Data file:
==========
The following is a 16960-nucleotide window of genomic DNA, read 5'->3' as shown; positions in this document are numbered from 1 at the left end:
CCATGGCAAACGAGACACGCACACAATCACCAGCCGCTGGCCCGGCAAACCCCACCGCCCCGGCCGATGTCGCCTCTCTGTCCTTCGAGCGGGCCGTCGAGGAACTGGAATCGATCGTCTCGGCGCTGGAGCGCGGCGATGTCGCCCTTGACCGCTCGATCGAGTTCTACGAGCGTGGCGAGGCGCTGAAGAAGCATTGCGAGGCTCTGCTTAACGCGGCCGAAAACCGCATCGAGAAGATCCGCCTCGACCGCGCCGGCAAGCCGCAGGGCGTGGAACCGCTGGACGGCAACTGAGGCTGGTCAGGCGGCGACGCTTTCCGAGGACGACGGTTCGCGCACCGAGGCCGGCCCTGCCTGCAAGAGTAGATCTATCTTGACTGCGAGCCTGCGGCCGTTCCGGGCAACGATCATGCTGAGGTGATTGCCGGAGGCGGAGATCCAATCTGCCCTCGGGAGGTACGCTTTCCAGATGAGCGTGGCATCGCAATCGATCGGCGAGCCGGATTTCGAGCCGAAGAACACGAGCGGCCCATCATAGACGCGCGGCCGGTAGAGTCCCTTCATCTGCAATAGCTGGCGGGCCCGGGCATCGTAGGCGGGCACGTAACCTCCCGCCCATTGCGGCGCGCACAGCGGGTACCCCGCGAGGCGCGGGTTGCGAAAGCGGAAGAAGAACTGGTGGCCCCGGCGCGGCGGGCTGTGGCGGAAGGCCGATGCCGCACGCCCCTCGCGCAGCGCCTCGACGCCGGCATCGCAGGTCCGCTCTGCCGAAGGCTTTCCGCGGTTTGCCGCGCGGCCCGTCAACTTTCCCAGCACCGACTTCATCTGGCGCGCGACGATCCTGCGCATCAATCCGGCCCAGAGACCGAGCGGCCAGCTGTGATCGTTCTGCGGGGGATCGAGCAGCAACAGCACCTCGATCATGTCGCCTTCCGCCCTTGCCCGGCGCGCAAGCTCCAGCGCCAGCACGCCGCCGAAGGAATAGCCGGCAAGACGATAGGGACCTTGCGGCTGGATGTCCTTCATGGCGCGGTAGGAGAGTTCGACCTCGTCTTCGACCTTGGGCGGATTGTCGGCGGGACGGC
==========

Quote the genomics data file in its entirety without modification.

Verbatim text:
The following is a 16960-nucleotide window of genomic DNA, read 5'->3' as shown; positions in this document are numbered from 1 at the left end:
CCATGGCAAACGAGACACGCACACAATCACCAGCCGCTGGCCCGGCAAACCCCACCGCCCCGGCCGATGTCGCCTCTCTGTCCTTCGAGCGGGCCGTCGAGGAACTGGAATCGATCGTCTCGGCGCTGGAGCGCGGCGATGTCGCCCTTGACCGCTCGATCGAGTTCTACGAGCGTGGCGAGGCGCTGAAGAAGCATTGCGAGGCTCTGCTTAACGCGGCCGAAAACCGCATCGAGAAGATCCGCCTCGACCGCGCCGGCAAGCCGCAGGGCGTGGAACCGCTGGACGGCAACTGAGGCTGGTCAGGCGGCGACGCTTTCCGAGGACGACGGTTCGCGCACCGAGGCCGGCCCTGCCTGCAAGAGTAGATCTATCTTGACTGCGAGCCTGCGGCCGTTCCGGGCAACGATCATGCTGAGGTGATTGCCGGAGGCGGAGATCCAATCTGCCCTCGGGAGGTACGCTTTCCAGATGAGCGTGGCATCGCAATCGATCGGCGAGCCGGATTTCGAGCCGAAGAACACGAGCGGCCCATCATAGACGCGCGGCCGGTAGAGTCCCTTCATCTGCAATAGCTGGCGGGCCCGGGCATCGTAGGCGGGCACGTAACCTCCCGCCCATTGCGGCGCGCACAGCGGGTACCCCGCGAGGCGCGGGTTGCGAAAGCGGAAGAAGAACTGGTGGCCCCGGCGCGGCGGGCTGTGGCGGAAGGCCGATGCCGCACGCCCCTCGCGCAGCGCCTCGACGCCGGCATCGCAGGTCCGCTCTGCCGAAGGCTTTCCGCGGTTTGCCGCGCGGCCCGTCAACTTTCCCAGCACCGACTTCATCTGGCGCGCGACGATCCTGCGCATCAATCCGGCCCAGAGACCGAGCGGCCAGCTGTGATCGTTCTGCGGGGGATCGAGCAGCAACAGCACCTCGATCATGTCGCCTTCCGCCCTTGCCCGGCGCGCAAGCTCCAGCGCCAGCACGCCGCCGAAGGAATAGCCGGCAAGACGATAGGGACCTTGCGGCTGGATGTCCTTCATGGCGCGGTAGGAGAGTTCGACCTCGTCTTCGACCTTGGGCGGATTGTCGGCGGGACGGC